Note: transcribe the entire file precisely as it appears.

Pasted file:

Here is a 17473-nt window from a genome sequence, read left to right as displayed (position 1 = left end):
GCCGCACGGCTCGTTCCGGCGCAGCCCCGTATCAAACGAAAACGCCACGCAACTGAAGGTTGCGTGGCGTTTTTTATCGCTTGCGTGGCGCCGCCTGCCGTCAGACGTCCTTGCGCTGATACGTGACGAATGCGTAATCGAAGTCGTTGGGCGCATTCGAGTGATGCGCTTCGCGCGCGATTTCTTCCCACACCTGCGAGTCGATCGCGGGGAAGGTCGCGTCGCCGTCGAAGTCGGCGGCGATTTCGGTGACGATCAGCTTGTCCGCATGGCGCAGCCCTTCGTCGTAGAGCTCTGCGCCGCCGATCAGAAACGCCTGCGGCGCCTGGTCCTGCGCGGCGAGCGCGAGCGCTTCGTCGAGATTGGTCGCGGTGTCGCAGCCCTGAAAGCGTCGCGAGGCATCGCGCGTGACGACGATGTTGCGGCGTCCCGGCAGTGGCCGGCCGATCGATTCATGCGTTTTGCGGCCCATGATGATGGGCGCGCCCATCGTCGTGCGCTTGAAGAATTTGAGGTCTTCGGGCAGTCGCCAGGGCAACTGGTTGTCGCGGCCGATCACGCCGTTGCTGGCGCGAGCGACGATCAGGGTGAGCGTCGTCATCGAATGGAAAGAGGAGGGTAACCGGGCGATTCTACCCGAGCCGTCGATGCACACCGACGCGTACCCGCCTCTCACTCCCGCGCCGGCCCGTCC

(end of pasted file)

Here is a 17473-nt window from a genome sequence, read left to right as displayed (position 1 = left end):
GCCGCACGGCTCGTTCCGGCGCAGCCCCGTATCAAACGAAAACGCCACGCAACTGAAGGTTGCGTGGCGTTTTTTATCGCTTGCGTGGCGCCGCCTGCCGTCAGACGTCCTTGCGCTGATACGTGACGAATGCGTAATCGAAGTCGTTGGGCGCATTCGAGTGATGCGCTTCGCGCGCGATTTCTTCCCACACCTGCGAGTCGATCGCGGGGAAGGTCGCGTCGCCGTCGAAGTCGGCGGCGATTTCGGTGACGATCAGCTTGTCCGCATGGCGCAGCCCTTCGTCGTAGAGCTCTGCGCCGCCGATCAGAAACGCCTGCGGCGCCTGGTCCTGCGCGGCGAGCGCGAGCGCTTCGTCGAGATTGGTCGCGGTGTCGCAGCCCTGAAAGCGTCGCGAGGCATCGCGCGTGACGACGATGTTGCGGCGTCCCGGCAGTGGCCGGCCGATCGATTCATGCGTTTTGCGGCCCATGATGATGGGCGCGCCCATCGTCGTGCGCTTGAAGAATTTGAGGTCTTCGGGCAGTCGCCAGGGCAACTGGTTGTCGCGGCCGATCACGCCGTTGCTGGCGCGAGCGACGATCAGGGTGAGCGTCGTCATCGAATGGAAAGAGGAGGGTAACCGGGCGATTCTACCCGAGCCGTCGATGCACACCGACGCGTACCCGCCTCTCACTCCCGCGCCGGCCCGTCC